On March 7, an e-mail sent out internally by a military veterans welfare organisation to its members called for support in raising funds for a large veterans protest rally planned on March 14 at New Delhi's Jantar Mantar. The e-mail listed out the various elements of the rally that required funds. The usual things: tents, lunch, loudspeakers, that sort of thing. But one of the items was new: disposable syringes, anti-coagulant chemicals
. In case you haven't already figured it out, the group plans to get some of its senior members to write a memorandum in their blood to the President of India. A memorandum they hope will finally convince the establishment of just how angry they are. I don't really know that the government will be moved by any of this. If it hasn't been moved by hundreds of veterans returning their service medals on seven different occasions, what good will a blood-spattered piece of paper do?
The protests by Indian veterans have been going on for so long, and with such a staunch refusal to become less intense, that a terrible pathos now clings to everything. To the veterans, it's not just that the government won't address their central lament -- deep-rooted pension anomalies -- but that the government hasn't had the decency to even acknowledge the protests, and engage the veterans in a discourse. Defence Minister AK Antony is a compassionate man, but how does he feel about one of the country's most unhealthy mutinies taking place on his watch? Without any engagement, India's veterans -- at least the ones who plan to congregate at Jantar Mantar four days from now, including a former Deputy Chief of Army Staff -- have been dehumanised, demasculated and, worst of all, isolated.
The scary part is the government doesn't appear to be in the least concerned about what a public relations nightmare the protests constitute for its image. We look more like Pakistan, though of course ex-Servicemen are the cream of society across the line of control. There are those who believe that sleeping over such a large community of disenchanted trained military personnel is sleeping over a strategic disaster waiting to happen, whatever it may be. Loyalty is a complicated thing when you're this pissed off.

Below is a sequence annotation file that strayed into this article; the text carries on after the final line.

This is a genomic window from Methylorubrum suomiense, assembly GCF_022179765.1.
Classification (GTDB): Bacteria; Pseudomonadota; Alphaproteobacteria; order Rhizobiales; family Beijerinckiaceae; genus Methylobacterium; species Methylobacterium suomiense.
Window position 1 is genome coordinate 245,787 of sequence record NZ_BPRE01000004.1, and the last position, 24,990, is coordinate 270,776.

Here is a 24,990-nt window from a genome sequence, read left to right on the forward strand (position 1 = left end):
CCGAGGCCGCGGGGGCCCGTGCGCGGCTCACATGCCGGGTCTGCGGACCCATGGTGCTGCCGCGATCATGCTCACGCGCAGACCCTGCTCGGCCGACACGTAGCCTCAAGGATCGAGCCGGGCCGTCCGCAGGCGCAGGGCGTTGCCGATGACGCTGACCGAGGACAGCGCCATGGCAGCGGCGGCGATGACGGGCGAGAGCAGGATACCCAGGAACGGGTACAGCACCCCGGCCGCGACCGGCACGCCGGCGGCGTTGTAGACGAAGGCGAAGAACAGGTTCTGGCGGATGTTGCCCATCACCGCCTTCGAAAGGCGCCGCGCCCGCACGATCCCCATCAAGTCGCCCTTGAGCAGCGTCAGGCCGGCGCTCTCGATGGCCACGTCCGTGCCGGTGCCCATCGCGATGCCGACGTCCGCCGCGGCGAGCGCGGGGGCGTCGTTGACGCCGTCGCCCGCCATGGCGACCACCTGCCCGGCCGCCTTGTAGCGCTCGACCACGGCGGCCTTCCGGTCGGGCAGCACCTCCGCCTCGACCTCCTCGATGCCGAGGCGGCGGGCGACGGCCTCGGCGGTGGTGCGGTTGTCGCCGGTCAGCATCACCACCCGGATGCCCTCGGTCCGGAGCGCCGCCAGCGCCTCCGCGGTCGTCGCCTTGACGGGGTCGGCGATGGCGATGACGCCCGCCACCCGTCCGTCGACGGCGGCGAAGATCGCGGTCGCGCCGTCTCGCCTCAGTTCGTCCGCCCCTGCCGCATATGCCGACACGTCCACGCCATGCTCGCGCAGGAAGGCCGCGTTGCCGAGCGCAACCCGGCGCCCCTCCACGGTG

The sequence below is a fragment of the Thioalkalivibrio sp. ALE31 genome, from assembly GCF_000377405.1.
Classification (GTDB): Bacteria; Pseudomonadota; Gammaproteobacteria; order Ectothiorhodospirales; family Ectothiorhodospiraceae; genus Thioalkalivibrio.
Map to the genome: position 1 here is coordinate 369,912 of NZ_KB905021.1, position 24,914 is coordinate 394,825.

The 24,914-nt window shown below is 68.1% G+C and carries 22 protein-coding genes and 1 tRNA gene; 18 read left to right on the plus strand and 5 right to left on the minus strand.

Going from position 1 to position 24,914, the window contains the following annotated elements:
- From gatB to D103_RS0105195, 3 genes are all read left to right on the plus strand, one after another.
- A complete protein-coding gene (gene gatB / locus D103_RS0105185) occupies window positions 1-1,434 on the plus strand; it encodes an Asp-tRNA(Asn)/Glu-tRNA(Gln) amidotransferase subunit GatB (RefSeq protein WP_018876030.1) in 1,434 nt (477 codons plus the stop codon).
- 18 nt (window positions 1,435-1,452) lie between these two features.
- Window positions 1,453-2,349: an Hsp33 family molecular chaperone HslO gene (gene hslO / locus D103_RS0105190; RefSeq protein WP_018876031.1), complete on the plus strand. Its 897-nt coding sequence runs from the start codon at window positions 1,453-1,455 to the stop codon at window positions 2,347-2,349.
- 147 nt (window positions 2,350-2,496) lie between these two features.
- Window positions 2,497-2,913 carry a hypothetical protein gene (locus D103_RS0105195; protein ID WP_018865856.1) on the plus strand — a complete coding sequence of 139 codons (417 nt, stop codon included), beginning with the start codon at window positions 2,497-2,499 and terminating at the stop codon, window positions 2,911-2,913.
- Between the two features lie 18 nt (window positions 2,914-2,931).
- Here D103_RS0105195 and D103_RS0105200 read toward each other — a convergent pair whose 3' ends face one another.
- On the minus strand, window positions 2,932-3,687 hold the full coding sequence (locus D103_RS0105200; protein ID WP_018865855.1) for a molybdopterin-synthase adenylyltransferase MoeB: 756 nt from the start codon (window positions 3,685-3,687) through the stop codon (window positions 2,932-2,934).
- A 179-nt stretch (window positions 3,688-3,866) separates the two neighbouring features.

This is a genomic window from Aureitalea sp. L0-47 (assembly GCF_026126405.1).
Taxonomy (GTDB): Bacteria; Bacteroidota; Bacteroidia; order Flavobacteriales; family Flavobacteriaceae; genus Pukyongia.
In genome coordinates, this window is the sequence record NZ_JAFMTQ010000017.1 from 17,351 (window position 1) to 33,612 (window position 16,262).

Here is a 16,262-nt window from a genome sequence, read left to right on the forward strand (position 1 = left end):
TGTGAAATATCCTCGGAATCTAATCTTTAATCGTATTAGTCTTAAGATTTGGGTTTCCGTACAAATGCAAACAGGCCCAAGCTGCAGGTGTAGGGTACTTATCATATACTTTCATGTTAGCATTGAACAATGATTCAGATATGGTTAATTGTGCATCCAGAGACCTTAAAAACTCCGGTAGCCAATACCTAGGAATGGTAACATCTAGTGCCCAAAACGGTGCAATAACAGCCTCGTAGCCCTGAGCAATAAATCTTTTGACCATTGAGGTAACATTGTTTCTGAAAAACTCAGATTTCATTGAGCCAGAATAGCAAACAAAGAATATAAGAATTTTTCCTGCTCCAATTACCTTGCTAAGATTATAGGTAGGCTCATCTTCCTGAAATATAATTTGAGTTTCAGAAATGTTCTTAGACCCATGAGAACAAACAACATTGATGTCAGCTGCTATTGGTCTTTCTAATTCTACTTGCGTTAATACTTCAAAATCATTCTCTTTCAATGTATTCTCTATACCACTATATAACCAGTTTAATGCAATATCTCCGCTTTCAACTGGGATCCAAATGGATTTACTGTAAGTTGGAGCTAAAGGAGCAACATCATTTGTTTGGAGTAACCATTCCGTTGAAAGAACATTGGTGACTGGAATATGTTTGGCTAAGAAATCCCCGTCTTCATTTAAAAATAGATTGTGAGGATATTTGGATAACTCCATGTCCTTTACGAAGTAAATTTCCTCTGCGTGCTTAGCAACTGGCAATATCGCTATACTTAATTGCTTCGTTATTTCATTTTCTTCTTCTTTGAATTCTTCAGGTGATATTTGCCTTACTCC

From the way things look, it's an intermittent riot of voices through a megaphone from the veterans bouncing off an impenetrable wall that is the government. When things are this bad with your military veterans, you treat them, you deal with them, you address them, you engage them. No matter what anyone says, military veterans aren't just anybody. You invite them over for a cup of tea. If you have to, you tell them why you can't help them. You let them down easy, explain to them why the government cannot do what it cannot do, whatever the reasons are. Get them on board. That's the key. And that's where the government has spectacularly failed. Every time there's been a protest, there are megaphones and banners and television stories with sad music tracks.
So what good is blood?